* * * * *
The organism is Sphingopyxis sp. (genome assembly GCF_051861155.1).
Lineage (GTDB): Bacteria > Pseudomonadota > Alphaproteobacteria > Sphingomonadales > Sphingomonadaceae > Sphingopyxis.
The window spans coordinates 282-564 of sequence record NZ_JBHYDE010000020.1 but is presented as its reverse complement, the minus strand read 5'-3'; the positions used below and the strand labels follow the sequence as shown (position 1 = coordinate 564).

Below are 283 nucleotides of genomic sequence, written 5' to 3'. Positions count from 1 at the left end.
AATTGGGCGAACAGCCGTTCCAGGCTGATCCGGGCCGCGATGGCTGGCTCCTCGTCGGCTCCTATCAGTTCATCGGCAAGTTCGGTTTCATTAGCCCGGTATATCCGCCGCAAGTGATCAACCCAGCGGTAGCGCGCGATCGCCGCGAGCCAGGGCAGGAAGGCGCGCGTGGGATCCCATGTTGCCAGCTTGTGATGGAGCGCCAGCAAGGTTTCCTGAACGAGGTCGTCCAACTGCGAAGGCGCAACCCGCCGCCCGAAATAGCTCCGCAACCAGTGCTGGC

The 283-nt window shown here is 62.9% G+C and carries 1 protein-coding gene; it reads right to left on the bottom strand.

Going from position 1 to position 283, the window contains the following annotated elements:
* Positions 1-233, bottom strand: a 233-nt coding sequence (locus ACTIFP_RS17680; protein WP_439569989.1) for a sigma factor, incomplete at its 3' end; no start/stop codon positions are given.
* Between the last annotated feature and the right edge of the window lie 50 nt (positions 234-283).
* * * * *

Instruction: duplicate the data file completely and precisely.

The organism is Sphingopyxis sp. (genome assembly GCF_051861155.1).
Lineage (GTDB): Bacteria > Pseudomonadota > Alphaproteobacteria > Sphingomonadales > Sphingomonadaceae > Sphingopyxis.
The window spans coordinates 282-564 of sequence record NZ_JBHYDE010000020.1 but is presented as its reverse complement, the minus strand read 5'-3'; the positions used below and the strand labels follow the sequence as shown (position 1 = coordinate 564).

Below are 283 nucleotides of genomic sequence, written 5' to 3'. Positions count from 1 at the left end.
AATTGGGCGAACAGCCGTTCCAGGCTGATCCGGGCCGCGATGGCTGGCTCCTCGTCGGCTCCTATCAGTTCATCGGCAAGTTCGGTTTCATTAGCCCGGTATATCCGCCGCAAGTGATCAACCCAGCGGTAGCGCGCGATCGCCGCGAGCCAGGGCAGGAAGGCGCGCGTGGGATCCCATGTTGCCAGCTTGTGATGGAGCGCCAGCAAGGTTTCCTGAACGAGGTCGTCCAACTGCGAAGGCGCAACCCGCCGCCCGAAATAGCTCCGCAACCAGTGCTGGC

The 283-nt window shown here is 62.9% G+C and carries 1 protein-coding gene; it reads right to left on the bottom strand.

Going from position 1 to position 283, the window contains the following annotated elements:
* Positions 1-233, bottom strand: a 233-nt coding sequence (locus ACTIFP_RS17680; protein WP_439569989.1) for a sigma factor, incomplete at its 3' end; no start/stop codon positions are given.
* Between the last annotated feature and the right edge of the window lie 50 nt (positions 234-283).